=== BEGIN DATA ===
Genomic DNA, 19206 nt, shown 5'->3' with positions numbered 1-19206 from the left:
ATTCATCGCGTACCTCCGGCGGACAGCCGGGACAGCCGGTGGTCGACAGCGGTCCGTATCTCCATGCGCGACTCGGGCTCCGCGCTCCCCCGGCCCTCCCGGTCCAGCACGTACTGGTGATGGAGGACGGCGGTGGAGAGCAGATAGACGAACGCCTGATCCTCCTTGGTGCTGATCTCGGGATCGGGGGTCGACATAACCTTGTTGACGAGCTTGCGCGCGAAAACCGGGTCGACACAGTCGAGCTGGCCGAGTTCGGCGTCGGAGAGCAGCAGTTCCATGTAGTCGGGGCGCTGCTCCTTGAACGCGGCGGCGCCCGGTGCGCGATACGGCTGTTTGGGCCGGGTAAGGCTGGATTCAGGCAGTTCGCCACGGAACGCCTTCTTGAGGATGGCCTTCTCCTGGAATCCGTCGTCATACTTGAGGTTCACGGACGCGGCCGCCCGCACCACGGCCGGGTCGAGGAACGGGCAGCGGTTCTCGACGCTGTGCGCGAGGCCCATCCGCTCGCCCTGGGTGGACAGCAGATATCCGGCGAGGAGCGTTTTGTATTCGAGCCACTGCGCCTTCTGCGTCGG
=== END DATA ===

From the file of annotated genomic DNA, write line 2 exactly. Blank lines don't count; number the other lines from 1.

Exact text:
ATTCATCGCGTACCTCCGGCGGACAGCCGGGACAGCCGGTGGTCGACAGCGGTCCGTATCTCCATGCGCGACTCGGGCTCCGCGCTCCCCCGGCCCTCCCGGTCCAGCACGTACTGGTGATGGAGGACGGCGGTGGAGAGCAGATAGACGAACGCCTGATCCTCCTTGGTGCTGATCTCGGGATCGGGGGTCGACATAACCTTGTTGACGAGCTTGCGCGCGAAAACCGGGTCGACACAGTCGAGCTGGCCGAGTTCGGCGTCGGAGAGCAGCAGTTCCATGTAGTCGGGGCGCTGCTCCTTGAACGCGGCGGCGCCCGGTGCGCGATACGGCTGTTTGGGCCGGGTAAGGCTGGATTCAGGCAGTTCGCCACGGAACGCCTTCTTGAGGATGGCCTTCTCCTGGAATCCGTCGTCATACTTGAGGTTCACGGACGCGGCCGCCCGCACCACGGCCGGGTCGAGGAACGGGCAGCGGTTCTCGACGCTGTGCGCGAGGCCCATCCGCTCGCCCTGGGTGGACAGCAGATATCCGGCGAGGAGCGTTTTGTATTCGAGCCACTGCGCCTTCTGCGTCGG